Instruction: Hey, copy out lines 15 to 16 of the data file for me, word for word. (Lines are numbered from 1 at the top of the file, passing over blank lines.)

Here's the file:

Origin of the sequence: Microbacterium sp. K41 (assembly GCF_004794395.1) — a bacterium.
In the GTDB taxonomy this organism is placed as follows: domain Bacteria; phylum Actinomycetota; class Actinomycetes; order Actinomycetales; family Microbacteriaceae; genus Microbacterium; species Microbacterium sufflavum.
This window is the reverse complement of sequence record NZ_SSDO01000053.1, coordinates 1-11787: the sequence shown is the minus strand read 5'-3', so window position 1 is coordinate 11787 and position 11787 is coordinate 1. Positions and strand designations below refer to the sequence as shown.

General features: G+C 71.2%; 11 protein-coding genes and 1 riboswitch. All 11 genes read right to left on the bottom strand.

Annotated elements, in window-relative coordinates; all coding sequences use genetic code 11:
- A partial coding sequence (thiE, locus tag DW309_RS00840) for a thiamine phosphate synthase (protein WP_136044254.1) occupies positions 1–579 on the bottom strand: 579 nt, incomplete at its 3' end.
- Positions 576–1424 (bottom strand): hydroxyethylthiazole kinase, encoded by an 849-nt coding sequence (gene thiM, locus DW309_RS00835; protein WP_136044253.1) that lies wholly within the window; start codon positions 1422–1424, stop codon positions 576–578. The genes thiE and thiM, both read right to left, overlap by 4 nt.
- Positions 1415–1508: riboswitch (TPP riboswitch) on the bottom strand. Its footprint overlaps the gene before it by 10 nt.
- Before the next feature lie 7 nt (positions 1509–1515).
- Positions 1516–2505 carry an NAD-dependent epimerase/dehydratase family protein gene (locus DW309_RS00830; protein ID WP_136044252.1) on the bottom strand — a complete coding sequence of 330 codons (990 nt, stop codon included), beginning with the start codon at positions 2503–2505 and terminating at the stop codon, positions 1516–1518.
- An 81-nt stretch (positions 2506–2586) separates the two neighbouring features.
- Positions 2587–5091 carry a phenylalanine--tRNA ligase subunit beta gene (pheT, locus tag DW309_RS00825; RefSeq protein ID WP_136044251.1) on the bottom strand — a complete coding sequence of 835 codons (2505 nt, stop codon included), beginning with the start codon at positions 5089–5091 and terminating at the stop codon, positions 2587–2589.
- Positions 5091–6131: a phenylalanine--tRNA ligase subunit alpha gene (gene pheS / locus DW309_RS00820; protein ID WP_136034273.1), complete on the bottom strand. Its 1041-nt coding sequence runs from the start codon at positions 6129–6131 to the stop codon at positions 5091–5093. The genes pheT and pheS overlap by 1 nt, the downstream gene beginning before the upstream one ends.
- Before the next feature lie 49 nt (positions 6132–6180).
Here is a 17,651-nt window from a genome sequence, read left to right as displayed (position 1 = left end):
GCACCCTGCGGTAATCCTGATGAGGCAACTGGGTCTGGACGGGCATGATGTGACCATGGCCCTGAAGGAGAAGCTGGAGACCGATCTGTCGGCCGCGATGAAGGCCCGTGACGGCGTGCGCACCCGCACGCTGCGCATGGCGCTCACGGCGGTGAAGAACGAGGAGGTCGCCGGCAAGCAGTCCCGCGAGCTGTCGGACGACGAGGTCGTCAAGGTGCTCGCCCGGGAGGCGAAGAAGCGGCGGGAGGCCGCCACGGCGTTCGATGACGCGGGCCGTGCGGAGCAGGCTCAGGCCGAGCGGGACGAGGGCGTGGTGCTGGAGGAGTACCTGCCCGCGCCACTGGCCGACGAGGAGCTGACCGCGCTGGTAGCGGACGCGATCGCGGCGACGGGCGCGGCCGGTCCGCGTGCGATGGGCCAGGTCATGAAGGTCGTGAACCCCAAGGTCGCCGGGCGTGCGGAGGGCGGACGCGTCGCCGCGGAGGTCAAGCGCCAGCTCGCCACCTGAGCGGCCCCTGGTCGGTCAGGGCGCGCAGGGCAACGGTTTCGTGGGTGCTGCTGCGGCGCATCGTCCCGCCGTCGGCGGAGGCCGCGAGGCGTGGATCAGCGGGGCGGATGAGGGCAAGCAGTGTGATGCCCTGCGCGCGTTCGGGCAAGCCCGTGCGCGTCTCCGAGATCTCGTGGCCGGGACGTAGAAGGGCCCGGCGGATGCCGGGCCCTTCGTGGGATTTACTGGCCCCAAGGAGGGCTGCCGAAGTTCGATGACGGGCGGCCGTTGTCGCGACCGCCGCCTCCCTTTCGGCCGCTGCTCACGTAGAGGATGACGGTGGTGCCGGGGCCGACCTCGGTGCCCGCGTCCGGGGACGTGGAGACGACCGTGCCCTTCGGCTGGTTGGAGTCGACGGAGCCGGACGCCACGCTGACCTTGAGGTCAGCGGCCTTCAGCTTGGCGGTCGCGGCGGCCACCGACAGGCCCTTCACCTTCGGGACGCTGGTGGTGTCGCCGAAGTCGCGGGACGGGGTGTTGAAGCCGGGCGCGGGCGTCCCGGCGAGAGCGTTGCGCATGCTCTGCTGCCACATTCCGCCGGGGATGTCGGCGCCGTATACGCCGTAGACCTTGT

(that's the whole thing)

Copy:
Here is a 17,651-nt window from a genome sequence, read left to right as displayed (position 1 = left end):
GCACCCTGCGGTAATCCTGATGAGGCAACTGGGTCTGGACGGGCATGATGTGACCATGGCCCTGAAGGAGAAGCTGGAGACCGATCTGTCGGCCGCGATGAAGGCCCGTGACGGCGTGCGCACCCGCACGCTGCGCATGGCGCTCACGGCGGTGAAGAACGAGGAGGTCGCCGGCAAGCAGTCCCGCGAGCTGTCGGACGACGAGGTCGTCAAGGTGCTCGCCCGGGAGGCGAAGAAGCGGCGGGAGGCCGCCACGGCGTTCGATGACGCGGGCCGTGCGGAGCAGGCTCAGGCCGAGCGGGACGAGGGCGTGGTGCTGGAGGAGTACCTGCCCGCGCCACTGGCCGACGAGGAGCTGACCGCGCTGGTAGCGGACGCGATCGCGGCGACGGGCGCGGCCGGTCCGCGTGCGATGGGCCAGGTCATGAAGGTCGTGAACCCCAAGGTCGCCGGGCGTGCGGAGGGCGGACGCGTCGCCGCGGAGGTCAAGCGCCAGCTCGCCACCTGAGCGGCCCCTGGTCGGTCAGGGCGCGCAGGGCAACGGTTTCGTGGGTGCTGCTGCGGCGCATCGTCCCGCCGTCGGCGGAGGCCGCGAGGCGTGGATCAGCGGGGCGGATGAGGGCAAGCAGTGTGATGCCCTGCGCGCGTTCGGGCAAGCCCGTGCGCGTCTCCGAGATCTCGTGGCCGGGACGTAGAAGGGCCCGGCGGATGCCGGGCCCTTCGTGGGATTTACTGGCCCCAAGGAGGGCTGCCGAAGTTCGATGACGGGCGGCCGTTGTCGCGACCGCCGCCTCCCTTTCGGCCGCTGCTCACGTAGAGGATGACGGTGGTGCCGGGGCCGACCTCGGTGCCCGCGTCCGGGGACGTGGAGACGACCGTGCCCTTCGGCTGGTTGGAGTCGACGGAGCCGGACGCCACGCTGACCTTGAGGTCAGCGGCCTTCAGCTTGGCGGTCGCGGCGGCCACCGACAGGCCCTTCACCTTCGGGACGCTGGTGGTGTCGCCGAAGTCGCGGGACGGGGTGTTGAAGCCGGGCGCGGGCGTCCCGGCGAGAGCGTTGCGCATGCTCTGCTGCCACATTCCGCCGGGGATGTCGGCGCCGTATACGCCGTAGACCTTGT